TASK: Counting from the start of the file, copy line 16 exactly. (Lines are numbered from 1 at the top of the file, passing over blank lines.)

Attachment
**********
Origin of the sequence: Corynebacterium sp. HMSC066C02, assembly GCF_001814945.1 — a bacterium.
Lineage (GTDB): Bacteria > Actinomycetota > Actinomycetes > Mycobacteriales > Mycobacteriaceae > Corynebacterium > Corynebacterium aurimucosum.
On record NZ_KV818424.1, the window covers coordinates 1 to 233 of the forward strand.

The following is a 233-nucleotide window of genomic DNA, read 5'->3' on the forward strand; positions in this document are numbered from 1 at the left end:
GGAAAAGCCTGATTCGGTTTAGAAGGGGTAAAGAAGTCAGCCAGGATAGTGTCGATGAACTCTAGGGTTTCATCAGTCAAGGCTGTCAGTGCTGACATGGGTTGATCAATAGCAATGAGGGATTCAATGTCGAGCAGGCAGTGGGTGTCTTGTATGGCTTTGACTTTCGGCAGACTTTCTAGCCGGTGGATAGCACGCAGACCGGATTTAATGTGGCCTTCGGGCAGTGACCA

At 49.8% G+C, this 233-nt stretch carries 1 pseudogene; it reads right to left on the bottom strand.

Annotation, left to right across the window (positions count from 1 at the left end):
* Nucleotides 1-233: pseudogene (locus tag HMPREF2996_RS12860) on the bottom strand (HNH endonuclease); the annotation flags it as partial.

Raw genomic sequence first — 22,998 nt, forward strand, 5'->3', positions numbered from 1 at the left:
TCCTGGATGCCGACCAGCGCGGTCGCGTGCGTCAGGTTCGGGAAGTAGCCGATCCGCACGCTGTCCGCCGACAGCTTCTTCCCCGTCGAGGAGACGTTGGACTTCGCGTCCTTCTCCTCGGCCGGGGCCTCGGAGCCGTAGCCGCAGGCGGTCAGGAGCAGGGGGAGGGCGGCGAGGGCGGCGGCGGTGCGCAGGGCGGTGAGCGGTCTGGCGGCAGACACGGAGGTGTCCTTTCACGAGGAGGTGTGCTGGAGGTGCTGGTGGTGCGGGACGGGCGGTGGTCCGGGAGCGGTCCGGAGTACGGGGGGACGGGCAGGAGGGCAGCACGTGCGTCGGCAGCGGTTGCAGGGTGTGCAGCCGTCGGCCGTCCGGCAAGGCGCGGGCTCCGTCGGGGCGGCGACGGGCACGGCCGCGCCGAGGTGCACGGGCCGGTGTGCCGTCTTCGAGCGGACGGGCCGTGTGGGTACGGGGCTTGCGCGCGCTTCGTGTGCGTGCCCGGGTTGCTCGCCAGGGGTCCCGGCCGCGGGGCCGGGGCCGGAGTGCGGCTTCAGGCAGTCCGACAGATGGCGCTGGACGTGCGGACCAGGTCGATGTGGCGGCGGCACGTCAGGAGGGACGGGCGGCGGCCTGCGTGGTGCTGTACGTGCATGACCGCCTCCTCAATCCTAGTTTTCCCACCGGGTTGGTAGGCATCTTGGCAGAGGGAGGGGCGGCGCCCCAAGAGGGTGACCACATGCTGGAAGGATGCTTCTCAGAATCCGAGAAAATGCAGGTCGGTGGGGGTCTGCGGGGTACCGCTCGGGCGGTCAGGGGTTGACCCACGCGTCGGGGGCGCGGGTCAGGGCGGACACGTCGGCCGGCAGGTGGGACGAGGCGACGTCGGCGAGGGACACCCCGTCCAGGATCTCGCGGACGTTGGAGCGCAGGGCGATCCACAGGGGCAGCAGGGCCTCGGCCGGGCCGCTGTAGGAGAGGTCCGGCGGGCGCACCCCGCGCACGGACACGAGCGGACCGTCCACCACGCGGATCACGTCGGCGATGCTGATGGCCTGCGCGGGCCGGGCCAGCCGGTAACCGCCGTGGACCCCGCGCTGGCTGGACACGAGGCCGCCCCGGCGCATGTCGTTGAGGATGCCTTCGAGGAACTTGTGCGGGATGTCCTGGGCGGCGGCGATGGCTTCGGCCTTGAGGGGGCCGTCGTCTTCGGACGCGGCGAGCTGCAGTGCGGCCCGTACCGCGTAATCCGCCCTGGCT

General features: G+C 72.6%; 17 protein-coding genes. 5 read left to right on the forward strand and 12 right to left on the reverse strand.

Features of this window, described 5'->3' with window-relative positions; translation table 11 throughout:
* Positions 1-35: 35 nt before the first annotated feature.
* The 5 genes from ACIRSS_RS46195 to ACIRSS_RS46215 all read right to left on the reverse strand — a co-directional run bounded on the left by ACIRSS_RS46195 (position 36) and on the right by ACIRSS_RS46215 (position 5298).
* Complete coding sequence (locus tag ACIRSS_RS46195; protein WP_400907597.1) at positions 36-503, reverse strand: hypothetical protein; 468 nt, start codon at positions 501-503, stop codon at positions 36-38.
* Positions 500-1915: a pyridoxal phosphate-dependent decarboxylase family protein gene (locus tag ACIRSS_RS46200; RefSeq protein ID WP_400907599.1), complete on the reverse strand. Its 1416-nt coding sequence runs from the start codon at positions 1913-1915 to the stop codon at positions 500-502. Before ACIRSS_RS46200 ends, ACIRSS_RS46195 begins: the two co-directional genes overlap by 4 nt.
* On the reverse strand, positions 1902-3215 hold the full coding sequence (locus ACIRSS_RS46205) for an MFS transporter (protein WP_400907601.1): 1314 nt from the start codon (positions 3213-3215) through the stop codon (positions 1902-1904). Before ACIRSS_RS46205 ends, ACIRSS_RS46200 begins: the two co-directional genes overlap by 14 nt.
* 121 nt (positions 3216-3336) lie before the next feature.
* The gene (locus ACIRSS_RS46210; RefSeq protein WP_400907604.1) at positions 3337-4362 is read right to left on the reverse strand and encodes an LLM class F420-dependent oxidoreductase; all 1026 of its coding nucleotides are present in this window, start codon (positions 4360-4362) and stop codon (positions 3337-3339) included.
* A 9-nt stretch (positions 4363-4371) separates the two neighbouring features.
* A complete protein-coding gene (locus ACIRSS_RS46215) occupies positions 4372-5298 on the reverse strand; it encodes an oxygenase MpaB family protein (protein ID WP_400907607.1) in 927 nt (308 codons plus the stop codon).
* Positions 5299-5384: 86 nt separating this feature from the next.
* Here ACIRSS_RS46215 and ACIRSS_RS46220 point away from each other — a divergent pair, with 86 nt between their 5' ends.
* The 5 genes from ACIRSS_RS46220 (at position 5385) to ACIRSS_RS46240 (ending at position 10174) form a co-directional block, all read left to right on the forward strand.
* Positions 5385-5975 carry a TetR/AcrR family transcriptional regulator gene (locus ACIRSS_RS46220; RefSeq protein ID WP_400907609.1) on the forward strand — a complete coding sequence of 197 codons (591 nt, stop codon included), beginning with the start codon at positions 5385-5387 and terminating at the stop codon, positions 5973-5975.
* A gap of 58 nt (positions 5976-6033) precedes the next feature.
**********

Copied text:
* Positions 500-1915: a pyridoxal phosphate-dependent decarboxylase family protein gene (locus tag ACIRSS_RS46200; RefSeq protein ID WP_400907599.1), complete on the reverse strand. Its 1416-nt coding sequence runs from the start codon at positions 1913-1915 to the stop codon at positions 500-502. Before ACIRSS_RS46200 ends, ACIRSS_RS46195 begins: the two co-directional genes overlap by 4 nt.